South Korea is a little bit smaller than Kentucky, yet it has the sixth-largest standing military in the world. There is only one country that is remotely similar in size with a comparable military: North Korea.
Because the war between North and South Korea is technically still ongoing, military service in both Koreas is compulsory, though only for men. In the South, all men must serve for two years. In the North, it’s ten years. We know instinctively that the North Korean military is drastically different from the U.S.’s, just as almost everything about North Korean society is drastically different from ours. The compulsory service in the South, though, also makes the South Korean military quite different from what we’re used to here, and it affects not only the military itself but also society at large in interesting ways.
Imagine: pretty much every guy you know over the age of 18 has been in the military. Not just your father, your brothers, your uncles, but also your college professors, Barack Obama, the IT guy in the next office, the barista at your local coffee shop, Jim Henson, your yoga teacher, your mailman, the guy driving the Mercedes next to you in traffic. All would have served two years in the military in South Korea.
Proponents of compulsory service say it is a necessary contribution to national security with such a volatile neighbor to the North, which is about 23 miles from downtown Seoul at the closest point on the border. Pyongyang itself is only 120 miles away, about the same distance as San Diego is from Los Angeles.
Military service is often described as an intense bond among men in Korea, because it is something everyone shares, even if few people enjoy it. It’s supposed to aid in national unity, increase economic integration, strengthen discipline and public service, and make the national workforce more internationally competitive, and a good argument could be made that it does all of these things in South Korea. There are certainly benefits to it.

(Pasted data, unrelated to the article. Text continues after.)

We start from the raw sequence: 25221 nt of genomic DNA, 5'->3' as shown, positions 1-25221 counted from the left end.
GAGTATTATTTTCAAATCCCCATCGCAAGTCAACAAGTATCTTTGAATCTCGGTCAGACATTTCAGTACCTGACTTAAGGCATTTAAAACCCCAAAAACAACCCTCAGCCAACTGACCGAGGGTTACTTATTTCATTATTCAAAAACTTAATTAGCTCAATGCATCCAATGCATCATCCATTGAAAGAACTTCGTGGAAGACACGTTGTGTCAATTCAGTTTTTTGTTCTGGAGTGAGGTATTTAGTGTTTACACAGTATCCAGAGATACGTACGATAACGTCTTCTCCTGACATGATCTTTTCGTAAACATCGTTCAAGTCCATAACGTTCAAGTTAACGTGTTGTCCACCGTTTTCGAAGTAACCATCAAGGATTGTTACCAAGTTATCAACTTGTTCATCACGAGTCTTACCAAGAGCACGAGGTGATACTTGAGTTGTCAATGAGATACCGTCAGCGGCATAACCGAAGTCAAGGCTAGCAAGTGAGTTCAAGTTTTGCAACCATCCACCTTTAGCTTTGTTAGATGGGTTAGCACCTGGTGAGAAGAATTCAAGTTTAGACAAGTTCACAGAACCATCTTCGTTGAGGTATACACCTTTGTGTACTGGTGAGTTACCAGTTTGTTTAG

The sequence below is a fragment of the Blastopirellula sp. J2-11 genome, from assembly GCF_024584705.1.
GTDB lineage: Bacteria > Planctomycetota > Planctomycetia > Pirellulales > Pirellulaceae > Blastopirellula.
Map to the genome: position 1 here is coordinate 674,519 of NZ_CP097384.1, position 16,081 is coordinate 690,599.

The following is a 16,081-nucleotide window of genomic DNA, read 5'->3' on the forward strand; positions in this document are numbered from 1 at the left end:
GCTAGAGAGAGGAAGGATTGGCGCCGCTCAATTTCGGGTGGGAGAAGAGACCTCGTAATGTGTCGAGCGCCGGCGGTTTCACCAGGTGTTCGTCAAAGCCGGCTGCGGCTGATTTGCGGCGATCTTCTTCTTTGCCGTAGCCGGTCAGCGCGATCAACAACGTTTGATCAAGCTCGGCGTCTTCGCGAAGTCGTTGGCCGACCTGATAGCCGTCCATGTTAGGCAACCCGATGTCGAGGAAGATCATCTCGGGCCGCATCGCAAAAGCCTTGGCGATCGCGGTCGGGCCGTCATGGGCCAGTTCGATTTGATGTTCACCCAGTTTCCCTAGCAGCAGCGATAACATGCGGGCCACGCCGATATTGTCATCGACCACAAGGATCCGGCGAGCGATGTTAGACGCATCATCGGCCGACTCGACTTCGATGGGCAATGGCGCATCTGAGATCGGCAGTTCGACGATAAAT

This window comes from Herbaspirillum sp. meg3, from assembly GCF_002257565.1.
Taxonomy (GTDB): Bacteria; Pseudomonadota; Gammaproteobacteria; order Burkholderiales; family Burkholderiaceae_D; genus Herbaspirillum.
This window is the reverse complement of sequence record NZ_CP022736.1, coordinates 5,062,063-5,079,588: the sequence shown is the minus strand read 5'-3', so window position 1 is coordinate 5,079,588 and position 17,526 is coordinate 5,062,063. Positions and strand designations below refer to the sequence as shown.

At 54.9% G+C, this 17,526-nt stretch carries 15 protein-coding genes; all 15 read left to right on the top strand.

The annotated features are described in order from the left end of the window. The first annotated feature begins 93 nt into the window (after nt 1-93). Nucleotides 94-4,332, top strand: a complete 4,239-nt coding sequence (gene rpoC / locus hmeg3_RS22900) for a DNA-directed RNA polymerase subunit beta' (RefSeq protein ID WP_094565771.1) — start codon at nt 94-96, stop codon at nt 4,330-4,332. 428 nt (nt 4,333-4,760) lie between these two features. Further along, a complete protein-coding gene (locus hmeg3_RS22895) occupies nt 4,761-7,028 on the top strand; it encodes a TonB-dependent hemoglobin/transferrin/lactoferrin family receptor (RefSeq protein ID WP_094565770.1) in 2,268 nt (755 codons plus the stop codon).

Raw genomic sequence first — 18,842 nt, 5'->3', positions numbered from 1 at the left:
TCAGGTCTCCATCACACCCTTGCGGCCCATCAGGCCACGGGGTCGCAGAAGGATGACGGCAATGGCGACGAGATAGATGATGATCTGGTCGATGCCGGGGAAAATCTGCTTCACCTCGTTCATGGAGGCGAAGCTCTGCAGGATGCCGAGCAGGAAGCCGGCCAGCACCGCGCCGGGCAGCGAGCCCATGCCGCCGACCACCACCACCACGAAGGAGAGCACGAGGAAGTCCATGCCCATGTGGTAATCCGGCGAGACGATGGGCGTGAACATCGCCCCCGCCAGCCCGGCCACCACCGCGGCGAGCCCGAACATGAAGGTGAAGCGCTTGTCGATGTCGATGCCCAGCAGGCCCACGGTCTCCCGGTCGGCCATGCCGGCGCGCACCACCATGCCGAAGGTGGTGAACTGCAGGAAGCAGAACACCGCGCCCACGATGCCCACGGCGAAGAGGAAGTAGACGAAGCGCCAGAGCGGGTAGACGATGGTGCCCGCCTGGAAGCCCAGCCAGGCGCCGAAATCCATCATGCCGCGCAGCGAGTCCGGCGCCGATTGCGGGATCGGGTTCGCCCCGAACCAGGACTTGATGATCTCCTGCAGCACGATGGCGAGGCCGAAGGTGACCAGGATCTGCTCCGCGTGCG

Compulsory service may play a significant role, though, in eroding support for unification. This may seem obvious, as it would be to claim that war with North Korea erodes support for unification, but I think it’s under-discussed. If half of Korea’s citizenry has thought actively about the threat that North Korea poses every day for two years at the beginning of their adult life, it only makes sense that they would fear their neighbor to the north, would heighten the division between the countries in their imagination, and would oppose any application of national resources toward unification until something about the other side changes.
It may not be feasible for South Korea to entirely recast the structure of military service. The North, as has been proven in the past, is volatile. But it might be a good idea to shape the military to better reflect the national goal of unification. If the South waits for a change from North Korea, any change that comes may be too sudden and too drastic to deal successfully with. Harnessing the presence of the military in South Korean lives to increase support for unification could make a very significant difference in overall support and overall preparation, and if unification is an eventual goal, addressing the way the military approaches it should be an essential part of the national strategy.